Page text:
If the wheel is fixed
I would still take the chance.
If we're treading on thin ice
Then we might as well dance.

So begins a marvelous little song called Do It from his 1972 album, Third Down 110 To Go. This was his second product, after his self-titled album in 1970. I think this title has something to do with the way Canadians play football, and that would fit his biography.

Jesse Winchester was one of America's great losses due to draft evasion. He grew up in Memphis and was one of those who fled to Canada in order to avoid that VietNam vacation. I suspect that you've never heard of him. That is a shame, because this is some heart-wrenching stuff if you're in the right mood. I've been chastising users on this site recently for posting really bad poetry. If you want to know how simple it is to write good poetry, get your hands on some of this guy's work. There are not a lot of fancy words or complicated rhyming schemes; just simple words that happen to rhyme and just happen to tell you more than you can possibly stand without a spinal quiver.

Didn't He know what He was doin'
Putting eyes into my head?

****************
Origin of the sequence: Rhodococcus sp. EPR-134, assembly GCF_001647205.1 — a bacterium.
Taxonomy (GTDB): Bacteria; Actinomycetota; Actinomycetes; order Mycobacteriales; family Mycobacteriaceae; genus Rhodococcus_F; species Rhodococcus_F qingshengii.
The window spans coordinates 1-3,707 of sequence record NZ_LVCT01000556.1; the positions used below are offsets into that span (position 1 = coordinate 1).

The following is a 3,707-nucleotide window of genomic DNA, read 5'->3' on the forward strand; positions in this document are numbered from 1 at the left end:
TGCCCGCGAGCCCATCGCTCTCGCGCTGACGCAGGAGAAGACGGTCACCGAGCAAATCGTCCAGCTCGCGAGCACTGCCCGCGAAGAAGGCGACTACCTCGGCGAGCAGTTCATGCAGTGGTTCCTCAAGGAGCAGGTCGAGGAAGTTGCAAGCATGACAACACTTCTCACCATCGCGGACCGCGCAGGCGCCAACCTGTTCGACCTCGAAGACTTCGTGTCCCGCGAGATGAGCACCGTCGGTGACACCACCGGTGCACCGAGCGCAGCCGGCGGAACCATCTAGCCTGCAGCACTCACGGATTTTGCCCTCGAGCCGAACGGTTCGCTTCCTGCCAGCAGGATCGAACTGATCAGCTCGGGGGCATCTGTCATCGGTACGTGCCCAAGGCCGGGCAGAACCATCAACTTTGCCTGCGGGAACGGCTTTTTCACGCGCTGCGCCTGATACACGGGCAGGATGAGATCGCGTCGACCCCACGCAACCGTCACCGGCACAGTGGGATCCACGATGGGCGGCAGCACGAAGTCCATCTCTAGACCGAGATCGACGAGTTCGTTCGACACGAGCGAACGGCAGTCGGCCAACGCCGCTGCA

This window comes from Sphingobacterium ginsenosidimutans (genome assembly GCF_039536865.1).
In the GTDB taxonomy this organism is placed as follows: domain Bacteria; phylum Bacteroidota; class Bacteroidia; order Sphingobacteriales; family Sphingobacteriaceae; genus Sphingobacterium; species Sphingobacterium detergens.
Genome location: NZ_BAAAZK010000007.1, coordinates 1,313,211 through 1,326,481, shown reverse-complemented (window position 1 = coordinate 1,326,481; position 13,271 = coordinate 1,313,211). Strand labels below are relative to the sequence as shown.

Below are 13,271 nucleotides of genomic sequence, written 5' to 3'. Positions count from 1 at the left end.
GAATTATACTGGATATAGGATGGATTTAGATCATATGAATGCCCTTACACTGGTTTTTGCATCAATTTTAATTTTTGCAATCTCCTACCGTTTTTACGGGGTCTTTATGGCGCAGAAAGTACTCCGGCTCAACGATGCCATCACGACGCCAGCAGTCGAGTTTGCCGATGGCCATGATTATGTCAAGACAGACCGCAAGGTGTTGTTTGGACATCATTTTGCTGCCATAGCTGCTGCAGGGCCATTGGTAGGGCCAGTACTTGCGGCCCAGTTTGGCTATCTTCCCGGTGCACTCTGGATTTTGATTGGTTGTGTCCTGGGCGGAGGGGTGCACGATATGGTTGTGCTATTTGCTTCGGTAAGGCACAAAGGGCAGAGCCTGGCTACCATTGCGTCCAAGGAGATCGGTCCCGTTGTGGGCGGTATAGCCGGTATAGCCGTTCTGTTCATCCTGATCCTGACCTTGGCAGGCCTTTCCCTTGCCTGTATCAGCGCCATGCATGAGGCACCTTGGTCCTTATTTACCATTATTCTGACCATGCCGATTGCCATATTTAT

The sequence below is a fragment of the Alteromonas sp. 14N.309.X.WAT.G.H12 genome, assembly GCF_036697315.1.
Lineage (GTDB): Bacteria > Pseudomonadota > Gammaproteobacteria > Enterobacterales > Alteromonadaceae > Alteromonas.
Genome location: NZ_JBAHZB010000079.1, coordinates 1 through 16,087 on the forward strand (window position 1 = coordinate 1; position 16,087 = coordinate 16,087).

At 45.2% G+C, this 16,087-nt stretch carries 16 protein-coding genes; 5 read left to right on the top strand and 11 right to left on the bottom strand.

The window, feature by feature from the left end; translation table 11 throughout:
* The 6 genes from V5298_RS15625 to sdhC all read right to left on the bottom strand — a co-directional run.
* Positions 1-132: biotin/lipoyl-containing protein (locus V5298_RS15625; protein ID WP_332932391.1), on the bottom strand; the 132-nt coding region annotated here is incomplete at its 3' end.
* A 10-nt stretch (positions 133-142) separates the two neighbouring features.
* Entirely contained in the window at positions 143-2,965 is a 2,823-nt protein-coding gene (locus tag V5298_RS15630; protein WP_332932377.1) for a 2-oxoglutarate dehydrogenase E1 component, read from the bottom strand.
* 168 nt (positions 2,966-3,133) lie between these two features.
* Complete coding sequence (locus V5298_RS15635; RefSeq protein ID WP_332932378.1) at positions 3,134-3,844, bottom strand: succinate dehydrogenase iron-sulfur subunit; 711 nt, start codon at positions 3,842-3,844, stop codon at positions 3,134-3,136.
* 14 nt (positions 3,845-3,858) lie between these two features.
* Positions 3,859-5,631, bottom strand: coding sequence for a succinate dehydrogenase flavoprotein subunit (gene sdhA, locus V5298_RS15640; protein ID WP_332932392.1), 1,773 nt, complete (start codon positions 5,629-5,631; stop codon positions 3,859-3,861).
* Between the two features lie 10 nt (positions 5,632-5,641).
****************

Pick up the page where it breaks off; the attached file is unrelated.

If He didn't want me watching women
He'd a-left my eyeballs dead.

It's sacrilegious to say it, but I suppose the closest thing you use for comparison is Jimmy Buffett. However, whereas Mr. Buffet will go for the cheap laugh and the vague piratic metaphor far too often, Mr. Winchester has no alter-ego he is attempting to foist upon the consumer. This is take it as it comes, and it comes simple and bright.

So I play the fool
But I can't sit still.
Let me get this rock
To the top of this hill.

The first album in 1970 was produced by Robbie Robertson. He also played some guitar on that effort and Levon Helm played the drums on many of the cuts. The songs Winchester writes are about love, God, sin, fun and those other topics that good poets don't shy away from. As it should be, the poet sings his poems and, fortunately, the voice in this case is strong and versatile and quite pleasant.

There have been several albums after these first two, but I can't testify to the quality. I would assume it's worthy of a listen. Several folks have found his material worth recording. Joan Baez and Ian Matthews have both done versions of The Brand New Tennessee Waltz. Jimmy Buffett, Tom Rush and Ted Hawkins have all tried their hand at Biloxi. I could cite several other covers of his work, but here is the main point I'd like to make:

The next time you want to post a teen angst poem or write a suicidal Day Log here, run these lines through your head a couple of times:

It takes patience to walk
And spirit to run.
It don't take nothing to pity yourself,
But it's dangerous fun.

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